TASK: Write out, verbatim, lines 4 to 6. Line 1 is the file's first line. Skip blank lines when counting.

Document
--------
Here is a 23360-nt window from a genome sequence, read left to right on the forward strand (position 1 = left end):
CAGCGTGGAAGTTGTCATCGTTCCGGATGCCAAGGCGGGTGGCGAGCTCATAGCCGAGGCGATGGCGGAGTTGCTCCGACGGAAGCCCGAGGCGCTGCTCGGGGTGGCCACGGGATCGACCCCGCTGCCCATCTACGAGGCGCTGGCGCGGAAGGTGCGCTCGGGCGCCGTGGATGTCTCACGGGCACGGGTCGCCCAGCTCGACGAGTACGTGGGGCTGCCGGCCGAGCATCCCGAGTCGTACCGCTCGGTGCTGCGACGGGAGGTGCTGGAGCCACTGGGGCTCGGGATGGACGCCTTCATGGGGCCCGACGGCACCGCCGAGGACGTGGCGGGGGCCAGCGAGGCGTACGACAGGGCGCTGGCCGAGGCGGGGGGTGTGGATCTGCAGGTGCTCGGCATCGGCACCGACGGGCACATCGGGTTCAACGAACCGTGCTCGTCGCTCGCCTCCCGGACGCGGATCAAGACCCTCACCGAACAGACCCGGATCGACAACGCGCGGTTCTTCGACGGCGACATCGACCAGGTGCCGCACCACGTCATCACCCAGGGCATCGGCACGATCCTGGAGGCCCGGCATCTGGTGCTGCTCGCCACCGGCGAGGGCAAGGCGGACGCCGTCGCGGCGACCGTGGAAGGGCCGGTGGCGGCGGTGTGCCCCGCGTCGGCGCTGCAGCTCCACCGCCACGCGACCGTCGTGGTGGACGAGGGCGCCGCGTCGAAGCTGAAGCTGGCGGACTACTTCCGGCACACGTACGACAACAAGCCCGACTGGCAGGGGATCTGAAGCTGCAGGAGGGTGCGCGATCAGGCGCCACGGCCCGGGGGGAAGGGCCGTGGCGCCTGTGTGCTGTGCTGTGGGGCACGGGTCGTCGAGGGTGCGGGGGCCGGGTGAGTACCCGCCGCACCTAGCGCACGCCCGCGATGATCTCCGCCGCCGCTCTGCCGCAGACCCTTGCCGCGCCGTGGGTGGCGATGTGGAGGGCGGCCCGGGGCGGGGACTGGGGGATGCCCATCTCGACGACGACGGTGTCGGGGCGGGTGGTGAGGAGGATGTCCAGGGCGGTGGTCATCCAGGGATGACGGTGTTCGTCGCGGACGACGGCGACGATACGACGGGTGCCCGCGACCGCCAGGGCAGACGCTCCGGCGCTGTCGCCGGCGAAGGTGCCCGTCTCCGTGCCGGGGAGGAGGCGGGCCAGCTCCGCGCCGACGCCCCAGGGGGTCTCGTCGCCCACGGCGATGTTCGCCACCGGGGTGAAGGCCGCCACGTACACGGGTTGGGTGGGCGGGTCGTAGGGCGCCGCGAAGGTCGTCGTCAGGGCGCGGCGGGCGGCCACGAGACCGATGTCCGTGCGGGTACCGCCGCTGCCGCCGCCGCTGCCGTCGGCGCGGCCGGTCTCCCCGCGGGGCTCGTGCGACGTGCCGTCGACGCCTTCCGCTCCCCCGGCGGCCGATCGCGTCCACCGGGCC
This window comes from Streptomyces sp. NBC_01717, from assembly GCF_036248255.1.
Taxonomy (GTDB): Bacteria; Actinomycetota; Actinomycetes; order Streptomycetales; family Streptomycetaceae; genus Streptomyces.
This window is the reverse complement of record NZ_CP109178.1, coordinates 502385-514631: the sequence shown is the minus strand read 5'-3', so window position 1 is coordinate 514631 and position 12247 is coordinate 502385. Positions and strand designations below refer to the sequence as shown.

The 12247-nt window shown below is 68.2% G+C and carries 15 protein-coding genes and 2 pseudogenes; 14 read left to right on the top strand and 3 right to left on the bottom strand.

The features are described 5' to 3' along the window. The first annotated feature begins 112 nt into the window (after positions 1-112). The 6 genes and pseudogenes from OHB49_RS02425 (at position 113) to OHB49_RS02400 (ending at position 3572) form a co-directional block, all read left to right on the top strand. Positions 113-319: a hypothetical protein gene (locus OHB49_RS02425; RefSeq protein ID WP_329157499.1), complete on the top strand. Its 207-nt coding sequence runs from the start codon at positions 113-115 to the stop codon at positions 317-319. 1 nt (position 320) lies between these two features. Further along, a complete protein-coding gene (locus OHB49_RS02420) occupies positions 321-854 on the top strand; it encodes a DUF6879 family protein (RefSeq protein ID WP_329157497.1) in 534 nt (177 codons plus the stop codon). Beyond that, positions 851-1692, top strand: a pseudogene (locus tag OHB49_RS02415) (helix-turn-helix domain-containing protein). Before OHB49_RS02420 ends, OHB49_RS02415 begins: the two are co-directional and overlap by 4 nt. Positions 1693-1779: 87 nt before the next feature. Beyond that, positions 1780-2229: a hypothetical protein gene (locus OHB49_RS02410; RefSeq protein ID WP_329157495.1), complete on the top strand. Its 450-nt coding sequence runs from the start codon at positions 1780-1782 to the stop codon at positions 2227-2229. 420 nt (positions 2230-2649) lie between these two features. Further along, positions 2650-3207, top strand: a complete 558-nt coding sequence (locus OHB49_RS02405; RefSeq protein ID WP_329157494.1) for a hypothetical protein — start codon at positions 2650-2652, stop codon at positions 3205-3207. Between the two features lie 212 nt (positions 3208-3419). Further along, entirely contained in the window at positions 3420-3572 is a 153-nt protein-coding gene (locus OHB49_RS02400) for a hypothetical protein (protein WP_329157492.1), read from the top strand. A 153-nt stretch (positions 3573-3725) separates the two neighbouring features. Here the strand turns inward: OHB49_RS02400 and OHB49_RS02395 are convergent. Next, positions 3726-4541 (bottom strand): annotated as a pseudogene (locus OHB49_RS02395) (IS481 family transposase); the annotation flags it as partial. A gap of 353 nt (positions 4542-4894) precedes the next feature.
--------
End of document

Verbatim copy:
Taxonomy (GTDB): Bacteria; Actinomycetota; Actinomycetes; order Streptomycetales; family Streptomycetaceae; genus Streptomyces.
This window is the reverse complement of record NZ_CP109178.1, coordinates 502385-514631: the sequence shown is the minus strand read 5'-3', so window position 1 is coordinate 514631 and position 12247 is coordinate 502385. Positions and strand designations below refer to the sequence as shown.

The 12247-nt window shown below is 68.2% G+C and carries 15 protein-coding genes and 2 pseudogenes; 14 read left to right on the top strand and 3 right to left on the bottom strand.